was most familiar with. And as he looked, a soft glow swept through him
like the first stage of intoxication. Sometimes at the barber's a similar
hypnotic feeling had come over him, some electric current stirred by the
brushing of his hair, when common sounds and movements struck on his
nerves like music. Again his nerves vibrated tunefully, and he became
aware that she was speaking.

"So sorry to have troubled you," she said, and prepared to go.

He felt he must keep her at any cost. "A foot like yours needs a special
last shaped to the foot. I don't make to order now, as a rule, but I'll
try wot I can do fer yer, if yer care to leave an order," he said.
He spoke like one in a dream.

She looked at him with a peculiar, intense gaze. "I should prefer that,
but I'm afraid they would be too expensive," she said.

"No, I can do them at the same price as Kling & Wessel's," said Jonah.

Miss Giltinan started and looked sharply from Jonah to his customer. She
knew that was impossible. And she looked with a frown at this woman who
could make Jonah forget his business instincts for a minute. For she
worshipped him in secret, grateful to him for lifting her out of the
gutter, and regarded him as the arbiter of her destiny.

He went to the desk and found the sliding rule and tape. As he passed the
tape round the stranger's foot, he found that his hands were trembling.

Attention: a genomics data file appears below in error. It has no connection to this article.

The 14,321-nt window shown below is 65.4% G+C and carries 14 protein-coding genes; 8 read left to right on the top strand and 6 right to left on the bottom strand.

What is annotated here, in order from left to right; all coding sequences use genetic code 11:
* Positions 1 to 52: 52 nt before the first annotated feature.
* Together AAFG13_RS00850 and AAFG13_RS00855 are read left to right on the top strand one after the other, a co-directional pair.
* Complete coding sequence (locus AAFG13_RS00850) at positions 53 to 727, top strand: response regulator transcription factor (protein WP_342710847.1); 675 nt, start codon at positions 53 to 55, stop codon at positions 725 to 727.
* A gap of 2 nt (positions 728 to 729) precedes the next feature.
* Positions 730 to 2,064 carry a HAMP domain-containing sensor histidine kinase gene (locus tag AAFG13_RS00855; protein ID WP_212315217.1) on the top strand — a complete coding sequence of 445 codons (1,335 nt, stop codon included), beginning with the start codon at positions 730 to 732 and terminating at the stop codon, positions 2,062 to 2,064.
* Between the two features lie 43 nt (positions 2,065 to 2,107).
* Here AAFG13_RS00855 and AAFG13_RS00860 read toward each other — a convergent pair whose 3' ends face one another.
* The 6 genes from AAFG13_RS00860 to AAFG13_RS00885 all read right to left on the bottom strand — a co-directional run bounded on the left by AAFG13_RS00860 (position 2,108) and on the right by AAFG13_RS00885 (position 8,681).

And as he knelt before her on one knee, the young woman studied, with a
slight repugnance, the large head, wedged beneath the shoulders as if a
giant's hand had pressed it down, and the hump projecting behind,
monstrous and inhuman. Suddenly Jonah looked up and met her eyes.
She coloured faintly.

"Wot sort of fit do yer like?" he asked. His voice, usually sharp and
nasal, was rather hoarse.

All her life she remembered that moment. The huge shop, glittering with
varnish, mirrors, and brass rods, the penetrating odour of leather, the
saleswoman silently copying the figures into the book, and the misshapen
hunchback kneeling before her and looking up into her face with his
restless grey eyes, grown suddenly steady, that asked one question and
sought another. She frowned slightly, conscious of some strange and
disagreeable sensation.

"I prefer them as tight as possible without hurting me," she replied
nervously; "but I'm afraid I'm giving you too much trouble."

"Not a bit," replied Jonah, clearing his throat.

As he finished measuring, a small boy, dressed in a Fauntleroy velvet
suit, with an enormous collar and a flap cap, ran noisily into the shop,
dragging a toy train at his heels.

"Get upstairs at once, Ray," said Jonah, without looking round.

The child, puffing and snorting like an engine, took no notice of the command.

"Did yez 'ear me speak?" cried Jonah, angrily.

The child laughed, and stopped with his train in front of the customer,
staring at her with unabashed eyes.

"What a pretty boy!" said the young woman. "Won't you tell me your name?"

"My name's Ray Jones, and I'll make old bones," he cried, with the
glibness of a parrot.

The young woman laughed, and Jonah's face changed instantly. It wore
the adoring gaze of the fond parent, who thinks his child is a marvel